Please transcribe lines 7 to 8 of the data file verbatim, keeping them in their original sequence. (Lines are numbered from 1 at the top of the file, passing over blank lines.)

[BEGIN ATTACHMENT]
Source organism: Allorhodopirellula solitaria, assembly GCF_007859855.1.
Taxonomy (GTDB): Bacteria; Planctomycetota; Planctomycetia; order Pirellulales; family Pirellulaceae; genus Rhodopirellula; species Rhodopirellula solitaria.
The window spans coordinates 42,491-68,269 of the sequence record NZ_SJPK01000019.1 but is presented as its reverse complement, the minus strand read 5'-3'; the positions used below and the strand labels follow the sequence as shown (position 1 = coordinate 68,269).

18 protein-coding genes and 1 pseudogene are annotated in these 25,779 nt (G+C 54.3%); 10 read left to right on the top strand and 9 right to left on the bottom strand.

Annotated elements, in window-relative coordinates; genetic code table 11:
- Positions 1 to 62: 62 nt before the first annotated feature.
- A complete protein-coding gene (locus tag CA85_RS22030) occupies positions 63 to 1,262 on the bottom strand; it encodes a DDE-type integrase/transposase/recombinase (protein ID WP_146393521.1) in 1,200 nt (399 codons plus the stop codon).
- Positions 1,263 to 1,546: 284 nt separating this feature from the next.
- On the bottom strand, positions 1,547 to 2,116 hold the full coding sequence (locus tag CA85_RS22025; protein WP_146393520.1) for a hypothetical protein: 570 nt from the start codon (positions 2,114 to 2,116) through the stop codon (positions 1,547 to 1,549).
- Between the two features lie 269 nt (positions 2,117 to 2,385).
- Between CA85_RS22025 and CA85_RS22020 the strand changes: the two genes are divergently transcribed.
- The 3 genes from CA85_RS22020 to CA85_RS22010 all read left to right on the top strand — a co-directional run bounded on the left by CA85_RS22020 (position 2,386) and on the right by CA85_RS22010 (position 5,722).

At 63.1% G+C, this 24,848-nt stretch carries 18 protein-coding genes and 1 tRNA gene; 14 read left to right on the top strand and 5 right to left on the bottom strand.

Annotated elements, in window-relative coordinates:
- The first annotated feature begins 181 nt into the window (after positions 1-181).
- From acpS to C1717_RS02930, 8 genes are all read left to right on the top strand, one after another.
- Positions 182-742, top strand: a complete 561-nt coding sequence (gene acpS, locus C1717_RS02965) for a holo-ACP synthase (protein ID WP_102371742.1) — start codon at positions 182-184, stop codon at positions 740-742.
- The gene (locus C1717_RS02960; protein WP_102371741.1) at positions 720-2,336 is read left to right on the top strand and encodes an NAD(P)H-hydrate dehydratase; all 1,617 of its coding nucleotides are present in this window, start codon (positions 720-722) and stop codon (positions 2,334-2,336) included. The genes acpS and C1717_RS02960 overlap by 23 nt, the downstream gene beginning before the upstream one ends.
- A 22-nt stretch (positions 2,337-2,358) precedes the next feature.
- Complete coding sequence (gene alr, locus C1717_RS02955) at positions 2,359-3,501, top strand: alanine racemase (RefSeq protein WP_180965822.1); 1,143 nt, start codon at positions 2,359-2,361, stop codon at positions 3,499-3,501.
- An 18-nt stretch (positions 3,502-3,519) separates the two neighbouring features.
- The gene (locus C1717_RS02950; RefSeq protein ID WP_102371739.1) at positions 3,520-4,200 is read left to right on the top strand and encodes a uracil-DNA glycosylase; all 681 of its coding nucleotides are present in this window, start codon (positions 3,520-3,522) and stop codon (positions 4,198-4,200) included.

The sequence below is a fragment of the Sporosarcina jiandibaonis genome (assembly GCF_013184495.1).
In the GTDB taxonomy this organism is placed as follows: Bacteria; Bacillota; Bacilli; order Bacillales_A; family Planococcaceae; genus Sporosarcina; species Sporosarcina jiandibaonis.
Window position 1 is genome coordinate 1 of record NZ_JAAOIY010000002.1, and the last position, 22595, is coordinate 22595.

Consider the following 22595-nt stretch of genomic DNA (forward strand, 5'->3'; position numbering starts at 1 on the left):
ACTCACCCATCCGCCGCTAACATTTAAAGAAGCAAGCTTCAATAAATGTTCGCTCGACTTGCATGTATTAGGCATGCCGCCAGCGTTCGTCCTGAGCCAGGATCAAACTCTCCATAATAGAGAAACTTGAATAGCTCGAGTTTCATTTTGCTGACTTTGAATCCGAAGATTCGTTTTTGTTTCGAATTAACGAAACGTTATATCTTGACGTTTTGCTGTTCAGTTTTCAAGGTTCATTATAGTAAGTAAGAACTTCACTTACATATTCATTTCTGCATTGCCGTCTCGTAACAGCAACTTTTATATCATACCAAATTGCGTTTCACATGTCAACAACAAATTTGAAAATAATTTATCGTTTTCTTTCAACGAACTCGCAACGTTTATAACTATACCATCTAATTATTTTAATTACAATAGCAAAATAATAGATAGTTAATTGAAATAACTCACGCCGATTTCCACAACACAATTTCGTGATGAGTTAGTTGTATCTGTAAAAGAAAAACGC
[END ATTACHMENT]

- A complete protein-coding gene (locus tag CA85_RS22030) occupies positions 63 to 1,262 on the bottom strand; it encodes a DDE-type integrase/transposase/recombinase (protein ID WP_146393521.1) in 1,200 nt (399 codons plus the stop codon).
- Positions 1,263 to 1,546: 284 nt separating this feature from the next.